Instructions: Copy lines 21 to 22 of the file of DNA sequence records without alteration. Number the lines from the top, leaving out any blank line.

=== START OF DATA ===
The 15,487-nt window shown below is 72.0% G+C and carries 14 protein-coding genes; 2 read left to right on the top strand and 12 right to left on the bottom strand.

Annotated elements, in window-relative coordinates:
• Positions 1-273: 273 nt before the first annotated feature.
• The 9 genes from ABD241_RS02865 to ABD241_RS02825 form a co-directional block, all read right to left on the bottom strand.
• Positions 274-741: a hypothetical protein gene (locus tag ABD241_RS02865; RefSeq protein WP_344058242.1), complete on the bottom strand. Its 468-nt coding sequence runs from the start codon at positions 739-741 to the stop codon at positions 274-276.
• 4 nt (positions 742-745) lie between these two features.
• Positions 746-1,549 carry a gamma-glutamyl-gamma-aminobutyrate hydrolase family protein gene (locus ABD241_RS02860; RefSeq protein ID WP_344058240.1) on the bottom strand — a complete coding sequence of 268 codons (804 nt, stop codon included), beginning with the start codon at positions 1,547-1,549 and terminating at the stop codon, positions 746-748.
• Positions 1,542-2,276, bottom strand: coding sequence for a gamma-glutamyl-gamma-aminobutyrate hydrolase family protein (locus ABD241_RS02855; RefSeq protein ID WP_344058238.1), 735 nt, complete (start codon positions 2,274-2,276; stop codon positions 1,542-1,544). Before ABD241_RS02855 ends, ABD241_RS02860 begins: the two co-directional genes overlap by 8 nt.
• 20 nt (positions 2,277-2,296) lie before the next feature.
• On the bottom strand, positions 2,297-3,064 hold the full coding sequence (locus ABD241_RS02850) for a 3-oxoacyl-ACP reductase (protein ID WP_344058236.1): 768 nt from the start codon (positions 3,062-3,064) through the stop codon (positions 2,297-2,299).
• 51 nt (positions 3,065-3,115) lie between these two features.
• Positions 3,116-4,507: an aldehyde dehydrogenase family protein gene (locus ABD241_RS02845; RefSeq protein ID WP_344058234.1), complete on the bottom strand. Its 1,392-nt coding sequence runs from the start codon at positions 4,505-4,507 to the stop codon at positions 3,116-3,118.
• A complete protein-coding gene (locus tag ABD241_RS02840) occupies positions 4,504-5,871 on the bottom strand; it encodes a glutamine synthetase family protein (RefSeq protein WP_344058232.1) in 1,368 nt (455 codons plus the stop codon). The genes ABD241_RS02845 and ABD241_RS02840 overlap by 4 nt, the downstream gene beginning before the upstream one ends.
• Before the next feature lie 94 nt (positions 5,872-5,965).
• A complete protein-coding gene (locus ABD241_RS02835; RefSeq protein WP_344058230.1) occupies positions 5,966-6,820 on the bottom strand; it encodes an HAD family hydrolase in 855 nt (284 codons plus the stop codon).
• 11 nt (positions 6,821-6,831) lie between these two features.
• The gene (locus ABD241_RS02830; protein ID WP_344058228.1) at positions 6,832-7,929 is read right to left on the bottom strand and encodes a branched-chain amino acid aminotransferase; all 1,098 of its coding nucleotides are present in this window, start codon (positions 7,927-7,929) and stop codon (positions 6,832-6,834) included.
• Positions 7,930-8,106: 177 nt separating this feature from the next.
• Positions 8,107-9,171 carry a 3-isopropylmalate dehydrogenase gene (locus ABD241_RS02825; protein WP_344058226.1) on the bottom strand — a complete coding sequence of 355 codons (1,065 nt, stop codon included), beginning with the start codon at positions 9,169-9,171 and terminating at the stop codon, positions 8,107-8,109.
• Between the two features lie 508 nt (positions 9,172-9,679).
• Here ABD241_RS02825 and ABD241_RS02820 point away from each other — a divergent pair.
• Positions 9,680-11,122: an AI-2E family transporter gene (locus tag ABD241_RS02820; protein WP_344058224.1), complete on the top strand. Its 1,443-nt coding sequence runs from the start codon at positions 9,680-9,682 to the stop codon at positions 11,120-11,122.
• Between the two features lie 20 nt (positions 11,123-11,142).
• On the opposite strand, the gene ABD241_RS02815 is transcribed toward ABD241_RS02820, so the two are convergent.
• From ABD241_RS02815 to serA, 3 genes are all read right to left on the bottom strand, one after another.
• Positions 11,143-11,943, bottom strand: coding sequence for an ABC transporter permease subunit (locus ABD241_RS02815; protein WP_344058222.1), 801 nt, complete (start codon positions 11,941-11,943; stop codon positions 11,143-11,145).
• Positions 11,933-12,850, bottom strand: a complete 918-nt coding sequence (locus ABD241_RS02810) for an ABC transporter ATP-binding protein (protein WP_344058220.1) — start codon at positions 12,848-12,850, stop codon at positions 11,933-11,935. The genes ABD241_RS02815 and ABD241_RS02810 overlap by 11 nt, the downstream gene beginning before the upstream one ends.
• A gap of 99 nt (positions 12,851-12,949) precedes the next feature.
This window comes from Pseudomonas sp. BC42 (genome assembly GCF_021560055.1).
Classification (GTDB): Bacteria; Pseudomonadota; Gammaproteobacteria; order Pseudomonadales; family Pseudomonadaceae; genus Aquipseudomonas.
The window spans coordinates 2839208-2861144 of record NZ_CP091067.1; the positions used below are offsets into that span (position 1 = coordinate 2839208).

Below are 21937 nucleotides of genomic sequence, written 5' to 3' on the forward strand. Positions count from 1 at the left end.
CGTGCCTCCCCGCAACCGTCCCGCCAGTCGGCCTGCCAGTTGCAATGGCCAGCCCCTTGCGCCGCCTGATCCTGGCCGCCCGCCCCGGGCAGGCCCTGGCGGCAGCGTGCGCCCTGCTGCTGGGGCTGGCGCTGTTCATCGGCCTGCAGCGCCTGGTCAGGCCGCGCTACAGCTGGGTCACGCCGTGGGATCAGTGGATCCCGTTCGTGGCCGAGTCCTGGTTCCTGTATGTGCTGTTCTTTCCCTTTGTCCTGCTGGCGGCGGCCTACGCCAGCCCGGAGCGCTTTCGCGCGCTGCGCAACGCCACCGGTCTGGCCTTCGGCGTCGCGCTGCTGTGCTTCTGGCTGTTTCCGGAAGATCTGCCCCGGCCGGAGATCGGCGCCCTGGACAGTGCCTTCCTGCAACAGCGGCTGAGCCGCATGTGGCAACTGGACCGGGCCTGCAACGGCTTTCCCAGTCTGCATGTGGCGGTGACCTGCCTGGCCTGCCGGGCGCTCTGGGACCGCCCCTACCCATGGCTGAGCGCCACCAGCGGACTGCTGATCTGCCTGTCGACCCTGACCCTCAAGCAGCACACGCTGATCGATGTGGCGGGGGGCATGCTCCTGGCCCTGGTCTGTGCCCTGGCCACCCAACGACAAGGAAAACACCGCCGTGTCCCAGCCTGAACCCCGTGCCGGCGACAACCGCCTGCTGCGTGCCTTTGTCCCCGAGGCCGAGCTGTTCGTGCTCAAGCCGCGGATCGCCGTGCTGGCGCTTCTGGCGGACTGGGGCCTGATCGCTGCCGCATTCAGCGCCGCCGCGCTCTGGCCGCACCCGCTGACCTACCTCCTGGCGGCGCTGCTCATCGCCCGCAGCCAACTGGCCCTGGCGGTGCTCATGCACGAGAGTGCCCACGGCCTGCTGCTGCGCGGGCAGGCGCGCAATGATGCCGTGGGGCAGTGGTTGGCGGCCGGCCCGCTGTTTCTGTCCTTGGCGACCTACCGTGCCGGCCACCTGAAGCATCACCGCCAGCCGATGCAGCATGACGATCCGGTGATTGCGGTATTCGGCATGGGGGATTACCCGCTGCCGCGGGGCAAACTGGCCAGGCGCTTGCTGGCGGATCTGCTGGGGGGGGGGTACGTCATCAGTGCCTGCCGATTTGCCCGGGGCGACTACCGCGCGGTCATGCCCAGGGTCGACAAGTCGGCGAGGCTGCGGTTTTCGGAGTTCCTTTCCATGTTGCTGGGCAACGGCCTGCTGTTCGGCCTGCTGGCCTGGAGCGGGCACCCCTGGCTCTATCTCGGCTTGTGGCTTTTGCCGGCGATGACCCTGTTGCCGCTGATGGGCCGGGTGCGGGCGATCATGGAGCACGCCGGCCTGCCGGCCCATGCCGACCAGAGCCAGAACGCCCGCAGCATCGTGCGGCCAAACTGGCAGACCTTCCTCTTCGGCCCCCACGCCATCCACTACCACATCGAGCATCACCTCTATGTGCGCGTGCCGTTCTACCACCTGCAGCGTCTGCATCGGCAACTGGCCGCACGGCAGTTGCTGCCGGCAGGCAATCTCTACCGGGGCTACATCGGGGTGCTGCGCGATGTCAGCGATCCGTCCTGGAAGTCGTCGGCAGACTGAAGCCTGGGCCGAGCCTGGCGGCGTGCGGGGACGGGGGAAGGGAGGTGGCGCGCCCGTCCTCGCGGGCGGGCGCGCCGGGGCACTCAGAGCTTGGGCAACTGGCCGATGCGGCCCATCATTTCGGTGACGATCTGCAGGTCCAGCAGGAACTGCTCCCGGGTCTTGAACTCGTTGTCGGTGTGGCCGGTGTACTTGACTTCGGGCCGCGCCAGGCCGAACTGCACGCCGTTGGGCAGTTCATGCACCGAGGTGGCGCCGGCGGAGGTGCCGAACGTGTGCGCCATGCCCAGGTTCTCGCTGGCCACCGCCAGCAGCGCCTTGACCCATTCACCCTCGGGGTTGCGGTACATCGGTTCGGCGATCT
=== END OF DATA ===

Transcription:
• Here ABD241_RS02825 and ABD241_RS02820 point away from each other — a divergent pair.
• Positions 9,680-11,122: an AI-2E family transporter gene (locus tag ABD241_RS02820; protein WP_344058224.1), complete on the top strand. Its 1,443-nt coding sequence runs from the start codon at positions 9,680-9,682 to the stop codon at positions 11,120-11,122.